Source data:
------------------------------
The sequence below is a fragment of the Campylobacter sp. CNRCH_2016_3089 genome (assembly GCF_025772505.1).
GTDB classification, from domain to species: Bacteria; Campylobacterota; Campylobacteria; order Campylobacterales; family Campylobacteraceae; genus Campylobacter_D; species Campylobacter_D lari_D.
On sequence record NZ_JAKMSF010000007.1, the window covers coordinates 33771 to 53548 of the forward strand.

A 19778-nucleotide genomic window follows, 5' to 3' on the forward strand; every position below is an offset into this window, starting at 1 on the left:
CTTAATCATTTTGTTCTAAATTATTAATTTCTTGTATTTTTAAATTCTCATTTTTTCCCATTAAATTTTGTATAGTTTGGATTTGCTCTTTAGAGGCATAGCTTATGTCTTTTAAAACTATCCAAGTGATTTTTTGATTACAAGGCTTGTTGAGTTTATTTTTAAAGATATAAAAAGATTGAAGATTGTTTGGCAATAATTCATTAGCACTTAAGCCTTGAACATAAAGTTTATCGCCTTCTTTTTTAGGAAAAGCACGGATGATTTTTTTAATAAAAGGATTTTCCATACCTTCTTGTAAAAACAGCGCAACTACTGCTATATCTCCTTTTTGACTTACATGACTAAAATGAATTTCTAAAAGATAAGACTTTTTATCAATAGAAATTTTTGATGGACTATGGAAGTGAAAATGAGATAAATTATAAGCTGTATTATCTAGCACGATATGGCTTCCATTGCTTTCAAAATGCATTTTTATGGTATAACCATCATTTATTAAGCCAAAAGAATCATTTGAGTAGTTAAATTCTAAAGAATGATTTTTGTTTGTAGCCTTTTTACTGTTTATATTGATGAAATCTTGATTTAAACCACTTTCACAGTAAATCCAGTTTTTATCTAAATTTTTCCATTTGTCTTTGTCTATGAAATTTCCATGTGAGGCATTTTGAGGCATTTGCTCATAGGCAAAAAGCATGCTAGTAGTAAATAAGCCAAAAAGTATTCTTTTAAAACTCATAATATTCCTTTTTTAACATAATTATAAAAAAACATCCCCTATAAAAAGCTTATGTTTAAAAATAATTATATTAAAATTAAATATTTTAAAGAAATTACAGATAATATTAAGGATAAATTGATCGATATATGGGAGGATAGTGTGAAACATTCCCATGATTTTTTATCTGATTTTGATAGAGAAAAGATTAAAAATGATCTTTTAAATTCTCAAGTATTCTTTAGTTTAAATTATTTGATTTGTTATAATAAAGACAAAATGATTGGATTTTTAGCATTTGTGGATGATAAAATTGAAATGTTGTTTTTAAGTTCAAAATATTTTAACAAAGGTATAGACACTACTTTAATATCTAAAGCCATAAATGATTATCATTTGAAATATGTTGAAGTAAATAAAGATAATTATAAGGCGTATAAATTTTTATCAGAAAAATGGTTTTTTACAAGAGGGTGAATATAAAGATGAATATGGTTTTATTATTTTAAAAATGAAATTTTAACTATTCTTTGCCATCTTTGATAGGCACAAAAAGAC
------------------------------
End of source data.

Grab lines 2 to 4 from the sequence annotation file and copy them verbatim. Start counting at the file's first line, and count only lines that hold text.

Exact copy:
GTDB classification, from domain to species: Bacteria; Campylobacterota; Campylobacteria; order Campylobacterales; family Campylobacteraceae; genus Campylobacter_D; species Campylobacter_D lari_D.
On sequence record NZ_JAKMSF010000007.1, the window covers coordinates 33771 to 53548 of the forward strand.

A 19778-nucleotide genomic window follows, 5' to 3' on the forward strand; every position below is an offset into this window, starting at 1 on the left: